Takoma Wellness Center: Rabbi Jeffrey Kahn
(Photo by Todd Franson)
Kahn says he first broached the idea of getting licensed to operate a dispensary after testifying before the D.C. Council in February 2010.
“I met with my family and said, ‘I think this is something we can do,'” he recalls. “The whole family was excited about it. We enjoy helping people, seeing dramatic and miraculous stuff happen. … The patients seems healthier and say they feel better when they come in after their initial visit, and they often use less [marijuana] as they get stronger.”
Kahn says his dual roles as both a rabbi and medical-marijuana pioneer raise a few eyebrows, but not too many.
“From a Jewish perspective, healing and bringing comfort to the sick is the most important thing,” he says. “Some people are a little taken aback, but it’s not as if the Jewish community would be as shocked about a rabbi working with medical marijuana as they would if a rabbi were the world’s biggest bacon producer.”
As he walks around the dispensary, Kahn adjusts some of the displays offering various strains of medicinal marijuana grown by the city’s three operating cultivation centers, paraphernalia or other devices like those used for vaporization or “magical butter” machines that infuse cannabis into soluble fats, which can then be used to cook edible treats. The atmosphere of the actual “store” part of the dispensary is like a mom-and-pop store counter, where patients can obtain the amount of product they need, while the remainder is run like a doctor’s or social worker’s office, with space allotted for screening and tracking patients’ progress.
Initially — and even to some extent even today — medical marijuana has been misunderstood, with opponents of medical marijuana raising the specter of open-air drug markets and unregulated chaos. But Kahn says D.C.’s program is so closely monitored and its standards for qualifying to take part in the program are so strict that it deflates any scaremongering or visions of underground smoke shops that would rival Amsterdam.
“For 70 years, we’ve been teaching people negative things about marijuana,” Kahn says. “But because diseases are equal opportunity employers, more and more people know someone who’s been touched by medical marijuana. And these are regular, average, normal people. Most of our patients are older, and probably wouldn’t feel comfortable in a counterculture-type establishment anyway.”
Still, it’s that high degree of regulation that concerns Hawkins, who voices concerns that the limitations placed on medical marijuana mean that some who could truly benefit from it are not.
“I’d say the law is not working very well, because so few have been able to register,” Hawkins says. “They have to go through the Department of Health, which is slow and obsessed with the bureaucratic process, which makes some patients distrustful of the program.”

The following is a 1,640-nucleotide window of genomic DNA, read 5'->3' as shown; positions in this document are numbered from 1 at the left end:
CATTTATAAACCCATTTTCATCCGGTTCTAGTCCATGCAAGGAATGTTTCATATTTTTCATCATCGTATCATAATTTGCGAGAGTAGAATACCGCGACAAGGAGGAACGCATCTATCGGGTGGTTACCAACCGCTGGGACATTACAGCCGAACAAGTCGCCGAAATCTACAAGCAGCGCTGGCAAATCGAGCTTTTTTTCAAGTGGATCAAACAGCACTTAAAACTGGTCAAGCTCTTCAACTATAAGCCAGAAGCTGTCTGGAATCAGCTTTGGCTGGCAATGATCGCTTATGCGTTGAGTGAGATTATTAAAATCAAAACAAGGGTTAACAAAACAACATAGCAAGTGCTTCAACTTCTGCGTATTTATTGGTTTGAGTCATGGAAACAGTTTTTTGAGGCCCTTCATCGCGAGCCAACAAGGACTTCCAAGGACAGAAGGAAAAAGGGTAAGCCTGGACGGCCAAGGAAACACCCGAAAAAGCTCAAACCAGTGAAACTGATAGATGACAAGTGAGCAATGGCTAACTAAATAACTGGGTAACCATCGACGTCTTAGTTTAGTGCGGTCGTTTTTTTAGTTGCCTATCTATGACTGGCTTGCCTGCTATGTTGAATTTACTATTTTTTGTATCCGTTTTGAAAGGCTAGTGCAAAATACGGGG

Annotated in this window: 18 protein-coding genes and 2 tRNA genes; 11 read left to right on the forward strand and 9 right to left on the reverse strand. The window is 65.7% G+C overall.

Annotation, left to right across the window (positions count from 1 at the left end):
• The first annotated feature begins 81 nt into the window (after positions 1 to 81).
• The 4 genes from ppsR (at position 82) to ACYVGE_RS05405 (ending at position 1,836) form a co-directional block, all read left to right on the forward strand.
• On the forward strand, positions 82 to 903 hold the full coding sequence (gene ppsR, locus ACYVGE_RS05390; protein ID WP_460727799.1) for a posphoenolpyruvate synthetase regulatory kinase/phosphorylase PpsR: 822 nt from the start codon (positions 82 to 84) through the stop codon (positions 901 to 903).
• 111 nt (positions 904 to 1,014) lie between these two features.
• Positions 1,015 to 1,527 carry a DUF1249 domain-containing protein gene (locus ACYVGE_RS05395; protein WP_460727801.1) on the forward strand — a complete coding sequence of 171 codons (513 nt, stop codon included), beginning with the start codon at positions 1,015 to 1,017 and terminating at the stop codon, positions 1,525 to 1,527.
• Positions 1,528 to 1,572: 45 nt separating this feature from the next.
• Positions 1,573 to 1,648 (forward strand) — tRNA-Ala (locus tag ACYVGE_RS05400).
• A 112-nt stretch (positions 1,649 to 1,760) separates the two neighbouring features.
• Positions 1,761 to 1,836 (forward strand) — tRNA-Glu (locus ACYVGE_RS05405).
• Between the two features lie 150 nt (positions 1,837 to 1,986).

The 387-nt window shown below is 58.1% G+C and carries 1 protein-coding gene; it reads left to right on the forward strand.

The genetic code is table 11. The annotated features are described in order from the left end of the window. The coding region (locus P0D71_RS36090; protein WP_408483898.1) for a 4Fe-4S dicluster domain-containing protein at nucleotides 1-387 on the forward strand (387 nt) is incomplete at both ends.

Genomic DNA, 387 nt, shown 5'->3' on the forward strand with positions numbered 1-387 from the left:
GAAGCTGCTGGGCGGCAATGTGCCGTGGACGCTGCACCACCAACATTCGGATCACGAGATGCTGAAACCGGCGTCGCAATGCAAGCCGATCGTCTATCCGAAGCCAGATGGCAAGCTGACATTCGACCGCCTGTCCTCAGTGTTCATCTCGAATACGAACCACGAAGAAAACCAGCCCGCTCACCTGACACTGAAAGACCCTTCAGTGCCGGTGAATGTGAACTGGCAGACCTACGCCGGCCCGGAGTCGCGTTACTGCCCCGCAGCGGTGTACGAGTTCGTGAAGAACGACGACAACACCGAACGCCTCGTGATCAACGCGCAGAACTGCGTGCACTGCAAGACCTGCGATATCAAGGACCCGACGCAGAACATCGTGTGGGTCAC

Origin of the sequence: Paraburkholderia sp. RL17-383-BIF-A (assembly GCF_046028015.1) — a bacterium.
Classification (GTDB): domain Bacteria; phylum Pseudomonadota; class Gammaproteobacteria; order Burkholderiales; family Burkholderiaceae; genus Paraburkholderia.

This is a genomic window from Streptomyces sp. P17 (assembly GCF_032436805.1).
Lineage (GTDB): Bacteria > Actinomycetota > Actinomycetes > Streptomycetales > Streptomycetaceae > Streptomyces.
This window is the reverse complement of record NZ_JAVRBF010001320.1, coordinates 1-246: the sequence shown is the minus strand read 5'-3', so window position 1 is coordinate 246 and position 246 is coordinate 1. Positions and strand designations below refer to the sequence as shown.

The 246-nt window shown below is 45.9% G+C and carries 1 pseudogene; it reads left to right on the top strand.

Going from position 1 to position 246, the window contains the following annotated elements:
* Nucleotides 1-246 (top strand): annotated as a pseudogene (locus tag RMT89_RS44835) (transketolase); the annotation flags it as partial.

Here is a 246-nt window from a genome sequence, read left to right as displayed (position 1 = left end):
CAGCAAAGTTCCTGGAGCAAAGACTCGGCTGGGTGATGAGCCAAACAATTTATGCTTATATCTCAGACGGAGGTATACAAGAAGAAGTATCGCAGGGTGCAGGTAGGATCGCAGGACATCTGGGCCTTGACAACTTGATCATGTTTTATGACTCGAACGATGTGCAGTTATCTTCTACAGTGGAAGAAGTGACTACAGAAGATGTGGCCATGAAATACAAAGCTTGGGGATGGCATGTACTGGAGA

In addition, she adds, many doctors are leery of prescribing medical marijuana at all, because those patients seeking to register under the new law have to have their primary doctors sign a piece of paper that states that marijuana possession and use is still illegal under the law and spells out the legal ramifications of breaking the law. A better solution, she says, would be to amend the law to allow the primary doctor to refer the patient to another doctor if they are uncomfortable issuing the prescription for medical marijuana themselves, rather than intimidating doctors and deterring them from recommending marijuana for those that truly need it to treat chronic conditions.
Hawkins says she saw a similar scenario take place when D.C. began its clean needle exchange to reduce the rate of transmission of HIV through intravenous drug use, in 1991. The program, which was run with strict controls through the Department of Health, only managed to register 26 people in the first year. However, once the program was moved to the private Whitman-Walker Clinic (now Whitman-Walker Health), the rate of participation increased. Hawkins was later forced to set up — within a span of three days — Prevention Works, a nonprofit organization, to take over the administration of the needle exchange and transfer all the program’s assets, after outgoing President George H.W. Bush issued an executive order barring places engaging in needle exchange from receiving federal funding.
In that way, Hawkins believes marijuana will follow a similar trajectory, with dispensaries, like Takoma Wellness Center, seeing more customers and losing less money if a private firm takes over the administration of the program. Hawkins also believes that other changes are needed to expand the program beyond a small population that experiences one of the four required medical conditions. Her hope is that the D.C. Council will pass legislation to amend the current law to instead use the restrictions as guidelines, rather than absolutes, for the types of conditions that can be treated with medicinal marijuana.
For example, she says, people officially diagnosed with severe “debilitating” migraines, children suffering from pediatric epilepsy, and people who suffer pain after having limbs amputated could benefit from medicinal marijuana, but are currently unable to enroll in the District’s program.
“None of the dispensaries will survive if there aren’t more patients,” warns Hawkins.
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